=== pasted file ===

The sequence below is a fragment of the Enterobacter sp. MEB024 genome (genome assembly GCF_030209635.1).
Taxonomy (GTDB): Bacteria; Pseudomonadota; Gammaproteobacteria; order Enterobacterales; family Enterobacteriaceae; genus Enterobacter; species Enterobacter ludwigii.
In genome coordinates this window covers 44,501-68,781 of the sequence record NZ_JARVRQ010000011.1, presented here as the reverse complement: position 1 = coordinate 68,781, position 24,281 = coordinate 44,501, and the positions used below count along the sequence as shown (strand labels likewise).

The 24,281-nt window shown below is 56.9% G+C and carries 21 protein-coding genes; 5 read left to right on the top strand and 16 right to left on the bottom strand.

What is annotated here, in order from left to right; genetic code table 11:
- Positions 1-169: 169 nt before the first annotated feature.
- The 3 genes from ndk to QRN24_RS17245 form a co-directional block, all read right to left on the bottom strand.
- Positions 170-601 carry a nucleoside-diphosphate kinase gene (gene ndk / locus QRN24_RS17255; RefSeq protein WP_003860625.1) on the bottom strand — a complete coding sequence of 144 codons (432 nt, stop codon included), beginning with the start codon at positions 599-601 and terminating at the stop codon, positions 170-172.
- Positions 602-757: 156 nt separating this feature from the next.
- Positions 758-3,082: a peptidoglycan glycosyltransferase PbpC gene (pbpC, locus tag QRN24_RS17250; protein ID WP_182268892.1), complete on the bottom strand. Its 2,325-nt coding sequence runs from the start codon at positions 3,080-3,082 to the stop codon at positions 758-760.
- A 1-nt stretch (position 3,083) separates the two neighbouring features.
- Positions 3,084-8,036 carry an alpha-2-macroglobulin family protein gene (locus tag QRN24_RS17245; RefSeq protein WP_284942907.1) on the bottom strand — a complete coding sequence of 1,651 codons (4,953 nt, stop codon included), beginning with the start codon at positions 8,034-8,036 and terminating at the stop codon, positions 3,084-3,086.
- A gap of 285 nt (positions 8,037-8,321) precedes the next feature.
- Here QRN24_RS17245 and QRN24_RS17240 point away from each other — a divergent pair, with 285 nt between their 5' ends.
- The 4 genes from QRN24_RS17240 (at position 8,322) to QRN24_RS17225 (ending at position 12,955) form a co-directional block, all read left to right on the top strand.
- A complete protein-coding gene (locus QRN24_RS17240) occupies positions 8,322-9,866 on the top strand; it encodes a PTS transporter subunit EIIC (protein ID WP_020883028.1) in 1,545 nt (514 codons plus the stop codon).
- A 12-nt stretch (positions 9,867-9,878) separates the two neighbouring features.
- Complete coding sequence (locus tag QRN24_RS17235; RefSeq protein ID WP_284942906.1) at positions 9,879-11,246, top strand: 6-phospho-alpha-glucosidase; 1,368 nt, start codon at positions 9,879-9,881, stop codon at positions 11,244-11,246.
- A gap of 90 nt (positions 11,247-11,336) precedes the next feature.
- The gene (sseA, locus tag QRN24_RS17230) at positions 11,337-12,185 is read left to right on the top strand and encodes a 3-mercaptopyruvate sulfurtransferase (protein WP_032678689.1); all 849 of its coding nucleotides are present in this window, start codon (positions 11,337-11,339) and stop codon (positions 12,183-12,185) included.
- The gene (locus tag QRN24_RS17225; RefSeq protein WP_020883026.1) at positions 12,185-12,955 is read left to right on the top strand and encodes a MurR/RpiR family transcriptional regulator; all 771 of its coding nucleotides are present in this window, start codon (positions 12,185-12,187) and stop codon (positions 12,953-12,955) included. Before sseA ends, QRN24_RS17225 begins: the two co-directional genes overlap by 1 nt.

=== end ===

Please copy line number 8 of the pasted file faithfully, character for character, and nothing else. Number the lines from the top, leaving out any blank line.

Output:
- Positions 170-601 carry a nucleoside-diphosphate kinase gene (gene ndk / locus QRN24_RS17255; RefSeq protein WP_003860625.1) on the bottom strand — a complete coding sequence of 144 codons (432 nt, stop codon included), beginning with the start codon at positions 599-601 and terminating at the stop codon, positions 170-172.